If purchasing a car is part of your big plans for 2012, you should begin the preparations as early as now.  By being prepared, you can literally save hundreds of dollars from your car purchase.  Consider the following tips:

Take time to explore the market.   You can search online to see interest rates and loan packages by different car loan providers. You should also check the reputation of a prospective lender to avoid being ripped-off or scammed.

Check your latest credit report.  Take note that your car loan rate and repayment terms will depend on a number of factors and one of these is your credit score.  Errors in your credit report can pull down your rating so before submitting a car loan application, you should order a copy of your latest report to make sure that all the details are accurate.

Should you find an error, you can request the bureau that issued your report to make the necessary corrections by sending a letter via registered mail.  Remember that this process can take up to 30 days so you should check your report at least a month before applying for a loan.

You can request for a free copy of your credit report at www.annualcreditreport.com.  All consumers are entitled to one free report each year so you might as well take advantage of this privilege if you need a loan to finance your car purchase.

Set a realistic budget.  How much do you plan to take out?  What type of car do you want to buy?  True, the thought of driving an expensive car can be exciting but can you afford repayment? Will you be able to keep up with your monthly car loan payments for the next two years or until the end of your loan term?

Set a budget that matches your financial situation and don’t forget to consider other expenses.  For instance, you will need money to refuel and maintain the car.  You must also pay your car insurance and taxes, not to mention your personal expenditures and other monthly bills.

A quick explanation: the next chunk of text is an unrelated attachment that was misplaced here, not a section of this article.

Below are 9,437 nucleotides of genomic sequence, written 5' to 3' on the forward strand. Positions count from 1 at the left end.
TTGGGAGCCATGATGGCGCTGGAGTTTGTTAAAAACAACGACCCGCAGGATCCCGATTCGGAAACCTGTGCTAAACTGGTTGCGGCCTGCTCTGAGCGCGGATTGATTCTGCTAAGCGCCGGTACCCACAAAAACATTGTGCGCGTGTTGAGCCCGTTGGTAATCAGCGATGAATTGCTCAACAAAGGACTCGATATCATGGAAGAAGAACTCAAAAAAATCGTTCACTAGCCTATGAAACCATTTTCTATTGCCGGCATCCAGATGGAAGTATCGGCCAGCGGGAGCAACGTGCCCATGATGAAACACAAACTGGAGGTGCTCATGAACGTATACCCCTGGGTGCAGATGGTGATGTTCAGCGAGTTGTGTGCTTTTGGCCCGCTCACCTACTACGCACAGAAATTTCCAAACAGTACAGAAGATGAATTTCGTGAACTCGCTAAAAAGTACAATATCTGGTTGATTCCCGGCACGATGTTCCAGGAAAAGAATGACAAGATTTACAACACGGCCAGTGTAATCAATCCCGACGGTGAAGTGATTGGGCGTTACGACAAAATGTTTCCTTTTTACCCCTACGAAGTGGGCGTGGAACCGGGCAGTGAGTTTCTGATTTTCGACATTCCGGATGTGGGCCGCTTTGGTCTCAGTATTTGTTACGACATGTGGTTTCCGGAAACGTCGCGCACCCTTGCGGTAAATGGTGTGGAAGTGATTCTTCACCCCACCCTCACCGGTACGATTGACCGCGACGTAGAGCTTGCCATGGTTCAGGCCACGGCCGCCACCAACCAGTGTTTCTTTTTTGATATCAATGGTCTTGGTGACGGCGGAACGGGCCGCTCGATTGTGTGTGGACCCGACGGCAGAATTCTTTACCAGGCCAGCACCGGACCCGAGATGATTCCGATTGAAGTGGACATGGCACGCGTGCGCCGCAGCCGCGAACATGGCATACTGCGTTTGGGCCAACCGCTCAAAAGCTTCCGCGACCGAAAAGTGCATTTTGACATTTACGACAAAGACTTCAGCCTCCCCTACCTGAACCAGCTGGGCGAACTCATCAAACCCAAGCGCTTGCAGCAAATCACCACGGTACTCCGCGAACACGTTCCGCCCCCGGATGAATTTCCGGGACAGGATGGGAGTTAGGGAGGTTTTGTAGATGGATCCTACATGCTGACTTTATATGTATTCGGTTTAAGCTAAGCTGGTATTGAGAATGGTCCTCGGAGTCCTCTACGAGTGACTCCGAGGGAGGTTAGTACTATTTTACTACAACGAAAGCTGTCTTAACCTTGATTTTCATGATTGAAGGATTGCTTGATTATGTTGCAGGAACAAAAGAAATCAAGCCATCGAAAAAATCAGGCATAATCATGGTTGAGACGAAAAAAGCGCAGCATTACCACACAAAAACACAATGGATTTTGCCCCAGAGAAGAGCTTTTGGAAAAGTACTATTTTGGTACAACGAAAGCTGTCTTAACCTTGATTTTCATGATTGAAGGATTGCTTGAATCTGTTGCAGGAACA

Negotiate the price of the car, not the loan payment.  Some car dealers may try to trick their customers by offering a discount or an attractive deal.  However, don’t yes immediately.  You might think that you’re getting a good deal when the dealer offers a lower rate but in reality, you are not getting a discount after all once you sum up your monthly loan payments within the repayment period. When negotiating, make sure that the dealer makes an adjustment on the price of the car, not on your loan package.

Choose a reasonable length of repayment.  Avoid a very long repayment period even though it seems like a more convenient option.  If you can complete your car loan repayment for 2 years at most, then you can save yourself a great deal of money on interest rate.  On the contrary, stretching your car loan for the next five years or longer would be a waste of time and resources.  Remember, the value of a car diminishes every year as it gets worn out through use.

By Allison May

Allison May is a credit consultant and a writer for Credit Creators. The resource provides consumers with valuable advice and information on Guaranteed Approval credit cards, Unsecured credit cards for Bad Credit and other credit-related issues. The main objective here is to help people build good credit. Add Allison on

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